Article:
Treasury urged to consider 'Brexit vouchers' to help with no-deal Brexit

PUBLISHED: 14:06 06 August 2019 | UPDATED: 14:09 06 August 2019

Chancellor of the Exchequer Sajid Javid outside 10 Downing Street. Photograph: Aaron Chown/PA Wire.

Chancellor of the Exchequer Sajid Javid outside 10 Downing Street. Photograph: Aaron Chown/PA Wire.

The Federation of Small Businesses is urging the chancellor to consider 'Brexit vouchers' to help businesses to deal with a potential no-deal Brexit.

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Speaking to PA, the federation's policy and advocacy chairman Martin McTague said the UK needs to "get serious" about planning and preparing the economy.

The FSB is calling for an emergency budget including a "blanket cut" to employer national insurance contributions. They say a reduction from 13.8% to 12% would help small employers manage a surge in staffing costs.

The group also recommends an uprating of the £3,000 employment allowance following a decision to target the relief at the small firms that need it most. Other recommendations include reducing the 17.5% VAT rate.

For small businesses that could be affected by the prospect of a no-deal Brexit, such as those that trade exclusively with one European market, the FSB is calling for "Brexit vouchers" worth up to £3,000 to assist with planning for the future, accessing new markets, retraining staff and retooling.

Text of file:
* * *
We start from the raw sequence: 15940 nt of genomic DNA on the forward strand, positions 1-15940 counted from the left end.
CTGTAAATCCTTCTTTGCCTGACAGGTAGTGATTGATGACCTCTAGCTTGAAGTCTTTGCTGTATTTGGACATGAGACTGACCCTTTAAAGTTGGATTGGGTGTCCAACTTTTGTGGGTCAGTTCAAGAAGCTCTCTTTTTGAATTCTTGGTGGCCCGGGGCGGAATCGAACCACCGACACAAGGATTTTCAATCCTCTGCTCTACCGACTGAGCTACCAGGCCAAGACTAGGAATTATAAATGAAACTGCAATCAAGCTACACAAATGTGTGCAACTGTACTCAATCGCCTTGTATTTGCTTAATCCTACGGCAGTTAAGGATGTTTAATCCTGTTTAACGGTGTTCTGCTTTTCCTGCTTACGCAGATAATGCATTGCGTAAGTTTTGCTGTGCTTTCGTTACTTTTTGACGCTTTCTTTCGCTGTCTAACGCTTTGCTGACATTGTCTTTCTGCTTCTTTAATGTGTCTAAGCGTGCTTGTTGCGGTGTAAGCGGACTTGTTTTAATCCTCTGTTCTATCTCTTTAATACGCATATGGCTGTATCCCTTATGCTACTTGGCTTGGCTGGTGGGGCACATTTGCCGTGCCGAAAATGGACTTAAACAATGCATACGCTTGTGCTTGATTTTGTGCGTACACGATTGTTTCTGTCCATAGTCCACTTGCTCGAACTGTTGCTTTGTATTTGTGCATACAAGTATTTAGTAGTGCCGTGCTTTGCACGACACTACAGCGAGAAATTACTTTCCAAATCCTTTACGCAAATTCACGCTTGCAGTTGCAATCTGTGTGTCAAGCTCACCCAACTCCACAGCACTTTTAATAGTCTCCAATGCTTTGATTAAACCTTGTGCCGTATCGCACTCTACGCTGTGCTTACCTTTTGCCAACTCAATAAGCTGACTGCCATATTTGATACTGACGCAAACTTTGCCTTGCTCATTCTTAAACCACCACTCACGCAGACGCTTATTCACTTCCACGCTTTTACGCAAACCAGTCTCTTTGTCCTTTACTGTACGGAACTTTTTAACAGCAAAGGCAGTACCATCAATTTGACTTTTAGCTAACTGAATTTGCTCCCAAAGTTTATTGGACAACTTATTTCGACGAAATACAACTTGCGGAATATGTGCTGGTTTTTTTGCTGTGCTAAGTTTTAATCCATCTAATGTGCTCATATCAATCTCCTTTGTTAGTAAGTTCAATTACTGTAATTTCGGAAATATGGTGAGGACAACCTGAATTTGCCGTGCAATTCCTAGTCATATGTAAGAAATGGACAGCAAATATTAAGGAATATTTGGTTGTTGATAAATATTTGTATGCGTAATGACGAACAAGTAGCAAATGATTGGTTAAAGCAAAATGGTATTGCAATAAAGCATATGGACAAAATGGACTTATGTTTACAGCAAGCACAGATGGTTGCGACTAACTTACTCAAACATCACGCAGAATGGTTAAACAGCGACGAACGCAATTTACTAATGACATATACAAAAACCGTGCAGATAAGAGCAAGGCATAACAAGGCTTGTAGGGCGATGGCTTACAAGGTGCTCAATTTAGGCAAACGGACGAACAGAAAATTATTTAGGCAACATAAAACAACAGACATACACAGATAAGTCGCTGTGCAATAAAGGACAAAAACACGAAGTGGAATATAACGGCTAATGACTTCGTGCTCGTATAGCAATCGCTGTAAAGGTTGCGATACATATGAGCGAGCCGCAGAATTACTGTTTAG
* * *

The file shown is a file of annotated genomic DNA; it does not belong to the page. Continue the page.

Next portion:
McTague said: "With the UK set to leave the EU on 31 October, we need an emergency budget before Brexit happens. It's time for this government to get serious about planning and preparing the economy.

"Advertising campaigns and small-scale measures focused on a few exporters won't cut it. Cash is king for small firms, so we urgently need measures that will allow them to shore up balance sheets, keep hiring, and help them prepare for an uncertain future.

"We've been dogged by disappointing economic growth for years now. That's why we need interventions on the domestic front.

"Making business rates fairer, supporting those struggling with employment costs and investing in infrastructure would give many small firms a new lease of life.

"The government would do well to remember that the economy only thrives when small businesses do."

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